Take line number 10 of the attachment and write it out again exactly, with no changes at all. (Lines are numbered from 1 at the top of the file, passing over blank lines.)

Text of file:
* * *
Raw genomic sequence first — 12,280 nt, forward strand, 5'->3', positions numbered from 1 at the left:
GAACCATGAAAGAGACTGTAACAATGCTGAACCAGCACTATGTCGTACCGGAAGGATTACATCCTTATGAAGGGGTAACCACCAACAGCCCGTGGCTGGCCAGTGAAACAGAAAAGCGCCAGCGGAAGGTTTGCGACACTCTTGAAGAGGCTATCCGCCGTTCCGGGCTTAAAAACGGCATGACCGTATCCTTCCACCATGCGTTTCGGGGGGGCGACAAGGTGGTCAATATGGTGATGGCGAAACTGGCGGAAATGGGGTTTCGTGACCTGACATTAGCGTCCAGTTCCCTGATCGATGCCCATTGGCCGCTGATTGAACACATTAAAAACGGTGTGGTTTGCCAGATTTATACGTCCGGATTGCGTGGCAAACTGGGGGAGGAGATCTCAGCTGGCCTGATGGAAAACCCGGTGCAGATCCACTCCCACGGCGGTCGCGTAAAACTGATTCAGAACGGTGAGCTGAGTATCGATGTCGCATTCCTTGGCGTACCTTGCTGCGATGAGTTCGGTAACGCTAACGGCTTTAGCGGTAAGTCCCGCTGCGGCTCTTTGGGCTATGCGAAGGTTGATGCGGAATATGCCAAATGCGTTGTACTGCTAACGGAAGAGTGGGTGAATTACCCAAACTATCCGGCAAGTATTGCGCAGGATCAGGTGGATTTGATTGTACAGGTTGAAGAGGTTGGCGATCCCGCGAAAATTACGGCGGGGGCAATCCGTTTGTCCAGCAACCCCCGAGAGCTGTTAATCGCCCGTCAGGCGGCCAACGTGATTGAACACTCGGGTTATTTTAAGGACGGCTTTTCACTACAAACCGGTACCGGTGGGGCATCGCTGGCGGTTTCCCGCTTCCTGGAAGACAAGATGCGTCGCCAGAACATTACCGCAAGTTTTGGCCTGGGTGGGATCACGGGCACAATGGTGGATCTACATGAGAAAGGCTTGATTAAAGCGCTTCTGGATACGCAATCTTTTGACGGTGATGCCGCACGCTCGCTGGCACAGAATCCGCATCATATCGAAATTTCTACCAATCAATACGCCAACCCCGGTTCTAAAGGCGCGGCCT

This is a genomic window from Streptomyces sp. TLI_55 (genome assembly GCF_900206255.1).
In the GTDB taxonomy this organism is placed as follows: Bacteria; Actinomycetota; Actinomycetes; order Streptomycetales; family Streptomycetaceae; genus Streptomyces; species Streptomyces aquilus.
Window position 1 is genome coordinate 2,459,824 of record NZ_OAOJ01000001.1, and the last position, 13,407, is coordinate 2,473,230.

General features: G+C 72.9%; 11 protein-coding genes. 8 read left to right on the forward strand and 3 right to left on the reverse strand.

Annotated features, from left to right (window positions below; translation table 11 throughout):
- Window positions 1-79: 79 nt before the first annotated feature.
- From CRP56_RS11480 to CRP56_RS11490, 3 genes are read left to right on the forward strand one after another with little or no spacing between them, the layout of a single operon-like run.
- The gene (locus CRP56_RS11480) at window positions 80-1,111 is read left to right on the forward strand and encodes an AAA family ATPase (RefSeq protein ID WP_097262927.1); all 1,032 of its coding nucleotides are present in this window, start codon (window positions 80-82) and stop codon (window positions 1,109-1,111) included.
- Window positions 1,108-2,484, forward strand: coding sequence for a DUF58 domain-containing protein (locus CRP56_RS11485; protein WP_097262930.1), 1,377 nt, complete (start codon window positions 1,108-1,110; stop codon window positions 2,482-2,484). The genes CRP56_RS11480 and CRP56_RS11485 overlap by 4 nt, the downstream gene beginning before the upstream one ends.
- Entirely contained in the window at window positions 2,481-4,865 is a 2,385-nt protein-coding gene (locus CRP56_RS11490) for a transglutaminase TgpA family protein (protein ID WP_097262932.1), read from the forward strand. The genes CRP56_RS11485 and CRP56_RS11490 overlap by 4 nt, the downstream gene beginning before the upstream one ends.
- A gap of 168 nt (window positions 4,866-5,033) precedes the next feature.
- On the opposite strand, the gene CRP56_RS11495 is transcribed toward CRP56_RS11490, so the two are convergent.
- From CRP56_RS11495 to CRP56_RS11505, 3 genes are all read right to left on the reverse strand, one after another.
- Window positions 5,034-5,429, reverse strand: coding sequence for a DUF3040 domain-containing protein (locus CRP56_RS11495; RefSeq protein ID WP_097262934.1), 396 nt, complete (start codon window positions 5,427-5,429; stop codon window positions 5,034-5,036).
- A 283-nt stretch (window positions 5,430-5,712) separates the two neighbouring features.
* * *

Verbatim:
- The gene (locus CRP56_RS11480) at window positions 80-1,111 is read left to right on the forward strand and encodes an AAA family ATPase (RefSeq protein ID WP_097262927.1); all 1,032 of its coding nucleotides are present in this window, start codon (window positions 80-82) and stop codon (window positions 1,109-1,111) included.